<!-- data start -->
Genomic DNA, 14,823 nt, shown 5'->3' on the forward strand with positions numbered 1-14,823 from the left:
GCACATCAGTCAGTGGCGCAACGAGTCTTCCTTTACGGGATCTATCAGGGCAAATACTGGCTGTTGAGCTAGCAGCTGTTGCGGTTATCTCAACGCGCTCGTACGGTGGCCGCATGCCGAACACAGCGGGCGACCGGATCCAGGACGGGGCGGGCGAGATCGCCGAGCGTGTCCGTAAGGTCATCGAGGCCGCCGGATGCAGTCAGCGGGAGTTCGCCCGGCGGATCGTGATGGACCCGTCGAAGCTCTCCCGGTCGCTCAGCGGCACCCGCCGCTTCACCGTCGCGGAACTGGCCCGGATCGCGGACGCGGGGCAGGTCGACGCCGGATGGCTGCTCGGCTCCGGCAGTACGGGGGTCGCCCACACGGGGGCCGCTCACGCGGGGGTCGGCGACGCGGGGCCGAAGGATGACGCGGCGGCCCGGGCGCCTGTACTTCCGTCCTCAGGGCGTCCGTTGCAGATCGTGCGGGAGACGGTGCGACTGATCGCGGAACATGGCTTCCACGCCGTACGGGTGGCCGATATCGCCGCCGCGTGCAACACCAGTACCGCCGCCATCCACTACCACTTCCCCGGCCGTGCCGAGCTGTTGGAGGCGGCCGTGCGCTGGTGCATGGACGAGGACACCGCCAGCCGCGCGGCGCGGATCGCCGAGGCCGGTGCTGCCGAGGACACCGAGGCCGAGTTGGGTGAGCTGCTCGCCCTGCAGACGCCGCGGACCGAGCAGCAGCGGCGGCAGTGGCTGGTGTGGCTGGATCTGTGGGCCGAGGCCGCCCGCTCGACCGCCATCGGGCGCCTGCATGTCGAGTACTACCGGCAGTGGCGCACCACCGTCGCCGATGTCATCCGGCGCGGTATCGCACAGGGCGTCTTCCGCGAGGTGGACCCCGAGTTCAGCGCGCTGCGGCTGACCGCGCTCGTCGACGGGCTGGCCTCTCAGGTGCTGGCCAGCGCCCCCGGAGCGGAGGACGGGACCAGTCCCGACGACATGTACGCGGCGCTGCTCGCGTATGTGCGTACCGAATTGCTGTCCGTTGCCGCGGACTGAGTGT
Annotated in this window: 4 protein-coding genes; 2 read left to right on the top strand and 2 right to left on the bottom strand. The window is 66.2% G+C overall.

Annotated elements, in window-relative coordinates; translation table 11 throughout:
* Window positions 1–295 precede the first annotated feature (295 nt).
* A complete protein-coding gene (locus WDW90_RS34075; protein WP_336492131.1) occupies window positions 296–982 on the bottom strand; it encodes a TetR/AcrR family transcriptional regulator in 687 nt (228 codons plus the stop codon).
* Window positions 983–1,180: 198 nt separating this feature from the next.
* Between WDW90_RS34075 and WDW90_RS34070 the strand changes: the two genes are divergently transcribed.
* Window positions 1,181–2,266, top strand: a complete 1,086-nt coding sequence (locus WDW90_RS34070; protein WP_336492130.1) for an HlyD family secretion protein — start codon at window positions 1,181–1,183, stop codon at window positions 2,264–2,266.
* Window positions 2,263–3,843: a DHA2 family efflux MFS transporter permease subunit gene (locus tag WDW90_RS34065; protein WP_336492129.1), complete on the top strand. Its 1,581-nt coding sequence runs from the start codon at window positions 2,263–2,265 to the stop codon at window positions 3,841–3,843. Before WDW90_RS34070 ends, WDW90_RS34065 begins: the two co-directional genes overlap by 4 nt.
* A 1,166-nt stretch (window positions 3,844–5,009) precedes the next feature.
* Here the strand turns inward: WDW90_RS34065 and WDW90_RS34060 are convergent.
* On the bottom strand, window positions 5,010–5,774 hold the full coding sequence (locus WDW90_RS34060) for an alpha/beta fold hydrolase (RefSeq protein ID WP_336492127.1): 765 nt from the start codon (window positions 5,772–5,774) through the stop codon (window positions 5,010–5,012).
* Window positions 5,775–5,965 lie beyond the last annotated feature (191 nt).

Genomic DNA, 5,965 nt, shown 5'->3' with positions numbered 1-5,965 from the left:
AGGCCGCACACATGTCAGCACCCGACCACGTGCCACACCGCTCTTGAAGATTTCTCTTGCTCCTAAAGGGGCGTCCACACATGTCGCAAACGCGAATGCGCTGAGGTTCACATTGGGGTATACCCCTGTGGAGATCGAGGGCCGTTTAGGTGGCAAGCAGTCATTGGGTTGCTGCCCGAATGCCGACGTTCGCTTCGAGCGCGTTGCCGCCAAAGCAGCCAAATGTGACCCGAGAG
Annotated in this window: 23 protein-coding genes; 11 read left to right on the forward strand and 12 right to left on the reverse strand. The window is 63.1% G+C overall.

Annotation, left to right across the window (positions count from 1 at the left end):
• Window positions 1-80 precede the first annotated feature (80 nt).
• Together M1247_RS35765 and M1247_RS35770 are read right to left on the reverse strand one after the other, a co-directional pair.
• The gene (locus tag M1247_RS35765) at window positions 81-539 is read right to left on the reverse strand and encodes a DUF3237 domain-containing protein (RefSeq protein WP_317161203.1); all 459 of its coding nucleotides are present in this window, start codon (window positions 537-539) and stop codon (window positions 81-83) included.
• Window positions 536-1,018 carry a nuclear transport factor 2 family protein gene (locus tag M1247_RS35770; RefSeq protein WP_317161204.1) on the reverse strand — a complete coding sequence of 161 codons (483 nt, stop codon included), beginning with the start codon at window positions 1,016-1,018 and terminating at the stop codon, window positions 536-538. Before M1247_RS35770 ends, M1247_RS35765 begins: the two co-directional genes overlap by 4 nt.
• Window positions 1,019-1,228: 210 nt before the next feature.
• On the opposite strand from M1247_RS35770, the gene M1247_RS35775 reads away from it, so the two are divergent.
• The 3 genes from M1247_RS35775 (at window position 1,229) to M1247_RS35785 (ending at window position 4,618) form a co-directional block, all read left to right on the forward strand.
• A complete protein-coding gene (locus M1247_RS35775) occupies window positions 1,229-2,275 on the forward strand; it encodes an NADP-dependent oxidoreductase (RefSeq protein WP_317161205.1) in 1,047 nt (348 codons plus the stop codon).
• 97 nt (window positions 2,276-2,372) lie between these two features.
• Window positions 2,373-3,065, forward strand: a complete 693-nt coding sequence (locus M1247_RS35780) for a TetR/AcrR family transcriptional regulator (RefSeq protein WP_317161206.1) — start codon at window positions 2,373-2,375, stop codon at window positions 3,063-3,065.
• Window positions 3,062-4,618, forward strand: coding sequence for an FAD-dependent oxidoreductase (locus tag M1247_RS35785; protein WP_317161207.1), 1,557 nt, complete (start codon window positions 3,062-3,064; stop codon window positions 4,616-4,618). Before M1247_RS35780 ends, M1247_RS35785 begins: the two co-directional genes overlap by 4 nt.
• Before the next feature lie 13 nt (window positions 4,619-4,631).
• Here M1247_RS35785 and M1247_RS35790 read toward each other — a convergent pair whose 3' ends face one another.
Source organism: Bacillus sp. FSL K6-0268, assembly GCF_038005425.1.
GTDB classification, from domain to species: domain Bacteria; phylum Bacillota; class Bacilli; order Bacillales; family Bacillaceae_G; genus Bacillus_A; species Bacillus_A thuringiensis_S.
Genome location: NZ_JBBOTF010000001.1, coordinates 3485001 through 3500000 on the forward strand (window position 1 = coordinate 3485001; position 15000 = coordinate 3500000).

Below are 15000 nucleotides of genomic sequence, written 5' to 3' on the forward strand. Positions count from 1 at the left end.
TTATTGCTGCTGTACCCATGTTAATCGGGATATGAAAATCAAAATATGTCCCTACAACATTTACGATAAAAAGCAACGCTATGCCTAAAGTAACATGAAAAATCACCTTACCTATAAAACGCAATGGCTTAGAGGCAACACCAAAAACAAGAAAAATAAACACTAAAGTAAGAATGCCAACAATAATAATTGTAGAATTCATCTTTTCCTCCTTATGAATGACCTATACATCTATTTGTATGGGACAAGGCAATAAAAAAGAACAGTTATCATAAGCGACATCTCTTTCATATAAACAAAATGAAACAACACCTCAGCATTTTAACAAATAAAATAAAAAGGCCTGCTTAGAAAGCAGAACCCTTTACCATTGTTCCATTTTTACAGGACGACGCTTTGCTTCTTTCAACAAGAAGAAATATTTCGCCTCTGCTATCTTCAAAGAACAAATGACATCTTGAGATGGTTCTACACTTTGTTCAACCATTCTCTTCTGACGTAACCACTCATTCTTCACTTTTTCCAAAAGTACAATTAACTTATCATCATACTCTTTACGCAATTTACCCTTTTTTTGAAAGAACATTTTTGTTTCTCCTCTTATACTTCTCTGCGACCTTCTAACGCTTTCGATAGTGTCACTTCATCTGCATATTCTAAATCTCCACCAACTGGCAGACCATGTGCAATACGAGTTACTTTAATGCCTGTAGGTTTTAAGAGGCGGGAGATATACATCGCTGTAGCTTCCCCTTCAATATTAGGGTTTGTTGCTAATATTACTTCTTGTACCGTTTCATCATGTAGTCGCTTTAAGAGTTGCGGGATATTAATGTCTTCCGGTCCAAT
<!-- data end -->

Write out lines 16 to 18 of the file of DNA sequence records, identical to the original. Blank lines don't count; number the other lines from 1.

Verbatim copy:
AGGCCGCACACATGTCAGCACCCGACCACGTGCCACACCGCTCTTGAAGATTTCTCTTGCTCCTAAAGGGGCGTCCACACATGTCGCAAACGCGAATGCGCTGAGGTTCACATTGGGGTATACCCCTGTGGAGATCGAGGGCCGTTTAGGTGGCAAGCAGTCATTGGGTTGCTGCCCGAATGCCGACGTTCGCTTCGAGCGCGTTGCCGCCAAAGCAGCCAAATGTGACCCGAGAG
Annotated in this window: 23 protein-coding genes; 11 read left to right on the forward strand and 12 right to left on the reverse strand. The window is 63.1% G+C overall.

Annotation, left to right across the window (positions count from 1 at the left end):